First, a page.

Imagine this. Imagine you move into a neighbourhood and a neighbour brings across a big cake.
What happens to you instantly?
There you are, with all your unpacked boxes, a to-do list so long it stretches all the way to Geneva and all that you can think of, is how to pay that person back. How you can thank that person in return.
Brian Tracy did me such a favour
Brian Tracy is a speaker/trainer and famous for sales-training worldwide. I stumbled upon his work early in the year 2002, when the first ebooks were trickling out onto the Internet. I bought an ebook and with it came some audio from Brian Tracy. And I was hooked. Imagine my surprise when I found half a dozen books in the library as well as audio cassettes (yup, cassettes). For me, a rookie in marketing and sales, those books and audio were heaven-sent. I'd listen to the tapes twenty, even fifty times over.
Can you tell I was thankful beyond words?
But how do you thank someone like that? Well actually in today's world it's dead easy. But this wasn't today. This was 2002.
Anyway, since I was now officially stalking Brian's every move, I learned he was coming to Auckland. So I did what any good stalker would do. I emailed his secretary. Back and forth we communicated. I found out stuff he liked, the type of wine he preferred etc. And of course, when Brian was coming to Auckland. Yup, down to the flight number.
And the day he landed, I was there to say hello
Weird, I know, but that's how stalkers are. Brian was amused, but a little taken aback as well. I told him about the exchanges with his secretary and he decided I was slightly bananas, but kinda bearable. What he didn't expect was a superb bottle of wine (I think it cost about $50) and a note thanking him for all he'd done.
That opened my door to Brian's world
I was able to meet him for breakfast. I got to go to his event. He shared some ‘secrets' with me that over the years saved us thousands of dollars (and made us thousands too). And I got to go backstage and see how things were done. There's more of a story, but the point is simple.
Most people never say thank you in a meaningful way
And when you go out of your way to say thank you, you are remembered. People remember you because most people never say thanks. They may just send an email over. Or may not even bother to do that. But to really say thanks means that you stand out like crazy. I can, for instance remember a chocolate cake that showed up on my doorstep one November. I can remember the dinner at my favourite restaurant. I can remember a simple iTunes voucher I got from someone. I can remember that audio series on the ‘Talent Code' that came in the mail. I remember, because thanks is so rare.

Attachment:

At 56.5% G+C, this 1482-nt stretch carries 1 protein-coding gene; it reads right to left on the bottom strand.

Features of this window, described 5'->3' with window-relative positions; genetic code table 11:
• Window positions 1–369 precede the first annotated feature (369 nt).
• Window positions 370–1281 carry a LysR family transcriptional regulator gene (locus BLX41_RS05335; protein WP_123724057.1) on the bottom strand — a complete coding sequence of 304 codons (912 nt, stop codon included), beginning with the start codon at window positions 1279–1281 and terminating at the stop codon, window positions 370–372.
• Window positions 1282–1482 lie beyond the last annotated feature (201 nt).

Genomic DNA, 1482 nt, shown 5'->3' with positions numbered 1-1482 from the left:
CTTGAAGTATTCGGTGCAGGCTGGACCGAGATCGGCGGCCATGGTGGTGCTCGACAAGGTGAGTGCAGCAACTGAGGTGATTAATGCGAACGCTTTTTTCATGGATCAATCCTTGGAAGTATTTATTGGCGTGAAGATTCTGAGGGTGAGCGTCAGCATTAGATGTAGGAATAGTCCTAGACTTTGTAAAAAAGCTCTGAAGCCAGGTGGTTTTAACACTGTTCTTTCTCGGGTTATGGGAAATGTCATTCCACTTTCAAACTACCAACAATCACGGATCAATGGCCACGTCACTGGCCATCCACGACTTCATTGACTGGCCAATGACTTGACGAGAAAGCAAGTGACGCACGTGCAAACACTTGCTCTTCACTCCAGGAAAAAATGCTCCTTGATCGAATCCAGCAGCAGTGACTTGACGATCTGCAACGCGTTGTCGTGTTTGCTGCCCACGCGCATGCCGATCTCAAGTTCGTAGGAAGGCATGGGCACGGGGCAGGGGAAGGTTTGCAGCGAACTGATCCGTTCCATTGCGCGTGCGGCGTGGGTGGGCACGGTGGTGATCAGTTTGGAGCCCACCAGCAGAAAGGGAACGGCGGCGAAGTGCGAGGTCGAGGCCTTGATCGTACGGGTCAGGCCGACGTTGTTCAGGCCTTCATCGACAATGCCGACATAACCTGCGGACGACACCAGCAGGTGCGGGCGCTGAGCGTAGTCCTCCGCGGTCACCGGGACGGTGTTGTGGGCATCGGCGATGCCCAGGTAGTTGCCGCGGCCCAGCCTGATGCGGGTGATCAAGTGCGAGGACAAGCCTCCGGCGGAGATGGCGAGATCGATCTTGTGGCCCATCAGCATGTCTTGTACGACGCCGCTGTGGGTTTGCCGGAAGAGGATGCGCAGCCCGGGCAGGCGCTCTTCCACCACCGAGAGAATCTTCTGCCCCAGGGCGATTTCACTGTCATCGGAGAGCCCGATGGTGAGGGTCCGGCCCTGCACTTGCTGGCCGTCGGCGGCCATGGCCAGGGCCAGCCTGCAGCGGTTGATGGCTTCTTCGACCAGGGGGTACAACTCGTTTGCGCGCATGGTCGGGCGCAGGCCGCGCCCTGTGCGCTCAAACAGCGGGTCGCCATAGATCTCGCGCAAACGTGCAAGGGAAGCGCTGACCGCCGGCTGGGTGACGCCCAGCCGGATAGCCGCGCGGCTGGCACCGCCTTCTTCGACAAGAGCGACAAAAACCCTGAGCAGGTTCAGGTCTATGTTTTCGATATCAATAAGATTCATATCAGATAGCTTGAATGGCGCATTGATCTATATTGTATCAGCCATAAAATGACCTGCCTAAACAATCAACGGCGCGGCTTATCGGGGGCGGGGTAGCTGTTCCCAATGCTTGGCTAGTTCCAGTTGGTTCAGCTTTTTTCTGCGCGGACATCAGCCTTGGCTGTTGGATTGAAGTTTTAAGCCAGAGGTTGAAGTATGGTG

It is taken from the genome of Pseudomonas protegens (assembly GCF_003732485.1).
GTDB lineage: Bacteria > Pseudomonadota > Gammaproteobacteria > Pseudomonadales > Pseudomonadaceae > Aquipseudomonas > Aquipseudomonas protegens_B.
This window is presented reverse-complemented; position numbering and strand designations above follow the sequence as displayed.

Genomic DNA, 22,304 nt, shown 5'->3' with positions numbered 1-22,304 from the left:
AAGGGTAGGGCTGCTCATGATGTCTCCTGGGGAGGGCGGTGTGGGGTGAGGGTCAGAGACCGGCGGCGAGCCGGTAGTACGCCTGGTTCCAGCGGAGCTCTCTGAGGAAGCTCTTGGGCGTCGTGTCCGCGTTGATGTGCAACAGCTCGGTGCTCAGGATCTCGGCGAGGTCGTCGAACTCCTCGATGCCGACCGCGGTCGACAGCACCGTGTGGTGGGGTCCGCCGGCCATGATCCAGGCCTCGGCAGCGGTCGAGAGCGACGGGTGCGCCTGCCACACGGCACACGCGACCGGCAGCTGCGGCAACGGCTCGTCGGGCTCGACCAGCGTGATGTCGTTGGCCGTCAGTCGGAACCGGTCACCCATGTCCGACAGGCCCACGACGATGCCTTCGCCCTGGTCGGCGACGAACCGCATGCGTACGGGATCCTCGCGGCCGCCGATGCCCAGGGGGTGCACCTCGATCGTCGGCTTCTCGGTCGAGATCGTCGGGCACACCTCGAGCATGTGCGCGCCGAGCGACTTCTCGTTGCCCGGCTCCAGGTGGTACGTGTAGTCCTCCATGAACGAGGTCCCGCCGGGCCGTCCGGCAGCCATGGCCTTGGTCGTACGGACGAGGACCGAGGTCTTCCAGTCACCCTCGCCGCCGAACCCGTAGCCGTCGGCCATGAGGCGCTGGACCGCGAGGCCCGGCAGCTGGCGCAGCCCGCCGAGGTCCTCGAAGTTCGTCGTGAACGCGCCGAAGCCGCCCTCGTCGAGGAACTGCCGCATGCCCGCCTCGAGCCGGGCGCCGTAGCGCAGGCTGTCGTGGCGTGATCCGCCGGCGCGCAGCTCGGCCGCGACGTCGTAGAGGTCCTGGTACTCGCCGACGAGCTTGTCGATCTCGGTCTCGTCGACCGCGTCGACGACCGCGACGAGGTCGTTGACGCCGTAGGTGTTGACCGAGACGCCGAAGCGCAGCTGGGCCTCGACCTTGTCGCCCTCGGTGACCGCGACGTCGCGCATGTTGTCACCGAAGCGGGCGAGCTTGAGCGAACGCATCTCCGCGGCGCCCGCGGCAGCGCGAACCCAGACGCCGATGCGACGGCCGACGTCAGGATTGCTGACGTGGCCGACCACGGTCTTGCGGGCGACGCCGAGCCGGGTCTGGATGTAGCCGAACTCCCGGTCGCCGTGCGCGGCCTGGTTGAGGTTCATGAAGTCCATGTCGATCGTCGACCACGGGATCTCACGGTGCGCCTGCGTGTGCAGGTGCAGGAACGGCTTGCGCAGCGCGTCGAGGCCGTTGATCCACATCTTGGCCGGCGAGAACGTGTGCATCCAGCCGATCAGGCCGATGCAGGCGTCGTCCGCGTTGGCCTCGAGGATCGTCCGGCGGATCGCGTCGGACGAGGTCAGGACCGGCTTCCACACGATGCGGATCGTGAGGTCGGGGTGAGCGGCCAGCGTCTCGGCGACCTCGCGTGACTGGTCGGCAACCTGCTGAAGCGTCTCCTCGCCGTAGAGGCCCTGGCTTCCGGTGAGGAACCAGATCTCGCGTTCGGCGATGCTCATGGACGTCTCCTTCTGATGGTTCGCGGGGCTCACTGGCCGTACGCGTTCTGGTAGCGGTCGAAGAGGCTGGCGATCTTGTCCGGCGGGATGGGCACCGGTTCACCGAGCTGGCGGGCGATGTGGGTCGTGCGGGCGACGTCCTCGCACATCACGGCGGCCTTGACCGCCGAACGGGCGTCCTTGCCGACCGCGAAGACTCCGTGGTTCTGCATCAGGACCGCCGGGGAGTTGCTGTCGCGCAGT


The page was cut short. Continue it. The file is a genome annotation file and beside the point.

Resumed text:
So is this about me getting gifts?
That's a nice thought, so hold it, but that's not the point at all. The point is just to say thanks to people who make a difference in your life. Renuka and I will often give the waiters and waitresses at the cafe a small bar of chocolate. When we travel, we often take little gifts for people. We will send t-shirts (after checking the size etc) or a little tree, for instance. The point is that you need to learn to say thanks often and consistently.
The problem with thanks is that you can't wait
You have to say thanks quickly. And in a way that works. So for instance, a bar of chocolate may be appropriate for one person and not for another. A bottle of wine may be great for someone and not for another. And this can't wait. You can procrastinate too long and forget about things. And a thank you opportunity lost is a thank you opportunity lost.
Be aware that it's not always a gift as well
A book. A little card. A crayon drawing. A special video. There are a million ways to say thanks without spending a dime. But first you have to learn to say thanks as often as possible. And there are reasons. The first being that it makes you happy. That's the most important reason. The second is that it makes the other person happy. And finally, the concept of ‘give and you shall receive' comes into play.
You don't give because you want to receive, but you get stuff back anyway. That one conversation with Brian made a difference to my life forever. And it changed my perception of things and added to my bank balance. One measly bottle of wine makes a massive difference.
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“I first bought the Brain Audit in 2002. It was 32 pages long.
It laid down the entire sequence of elements that any successful salesletter or presentation needs to cover to make the prospect say “yes!?”
I really thought that Brain Audit could not be improved upon.
But year after year, Sean has been proving me wrong. He has improved upon it. And improved upon it. And improved upon it.
Sean's added more details to the Brain Audit. More stories and analogies. Better graphics (and fun cartoons!). He has used every teaching trick possible to make sure that you not only understand the sequence of elements needed to make people buy… but the sequence soaks into your thinking pattern too.
Today, the Brain Audit 3.2 is 157 pages long! And its the best* book on persuasion you will ever read!
* Until Sean comes out with version 4.0 a year or 2 down the line. But you really can't afford to wait a year or 2 to take advantage of the Brain Audit, can you?
Ankesh Kothari – Biztactics, USA
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